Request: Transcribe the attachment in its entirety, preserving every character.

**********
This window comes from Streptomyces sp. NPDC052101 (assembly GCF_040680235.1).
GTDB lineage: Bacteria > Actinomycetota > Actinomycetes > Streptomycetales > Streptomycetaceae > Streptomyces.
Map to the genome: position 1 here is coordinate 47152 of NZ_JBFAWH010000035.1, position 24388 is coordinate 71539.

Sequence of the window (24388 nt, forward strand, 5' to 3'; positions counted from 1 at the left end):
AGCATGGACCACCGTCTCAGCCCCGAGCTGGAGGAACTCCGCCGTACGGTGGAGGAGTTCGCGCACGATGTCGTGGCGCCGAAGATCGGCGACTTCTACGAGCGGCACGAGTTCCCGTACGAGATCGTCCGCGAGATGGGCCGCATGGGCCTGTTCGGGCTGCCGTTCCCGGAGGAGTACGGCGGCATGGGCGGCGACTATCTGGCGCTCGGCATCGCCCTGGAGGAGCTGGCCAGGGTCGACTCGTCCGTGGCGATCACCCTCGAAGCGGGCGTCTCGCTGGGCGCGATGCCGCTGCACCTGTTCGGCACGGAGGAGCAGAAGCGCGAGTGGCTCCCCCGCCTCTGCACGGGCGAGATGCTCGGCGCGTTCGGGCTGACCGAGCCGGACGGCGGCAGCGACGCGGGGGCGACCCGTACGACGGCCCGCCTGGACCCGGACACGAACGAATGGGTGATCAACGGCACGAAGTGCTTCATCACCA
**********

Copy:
This window comes from Streptomyces sp. NPDC052101 (assembly GCF_040680235.1).
GTDB lineage: Bacteria > Actinomycetota > Actinomycetes > Streptomycetales > Streptomycetaceae > Streptomyces.
Map to the genome: position 1 here is coordinate 47152 of NZ_JBFAWH010000035.1, position 24388 is coordinate 71539.

Sequence of the window (24388 nt, forward strand, 5' to 3'; positions counted from 1 at the left end):
AGCATGGACCACCGTCTCAGCCCCGAGCTGGAGGAACTCCGCCGTACGGTGGAGGAGTTCGCGCACGATGTCGTGGCGCCGAAGATCGGCGACTTCTACGAGCGGCACGAGTTCCCGTACGAGATCGTCCGCGAGATGGGCCGCATGGGCCTGTTCGGGCTGCCGTTCCCGGAGGAGTACGGCGGCATGGGCGGCGACTATCTGGCGCTCGGCATCGCCCTGGAGGAGCTGGCCAGGGTCGACTCGTCCGTGGCGATCACCCTCGAAGCGGGCGTCTCGCTGGGCGCGATGCCGCTGCACCTGTTCGGCACGGAGGAGCAGAAGCGCGAGTGGCTCCCCCGCCTCTGCACGGGCGAGATGCTCGGCGCGTTCGGGCTGACCGAGCCGGACGGCGGCAGCGACGCGGGGGCGACCCGTACGACGGCCCGCCTGGACCCGGACACGAACGAATGGGTGATCAACGGCACGAAGTGCTTCATCACCA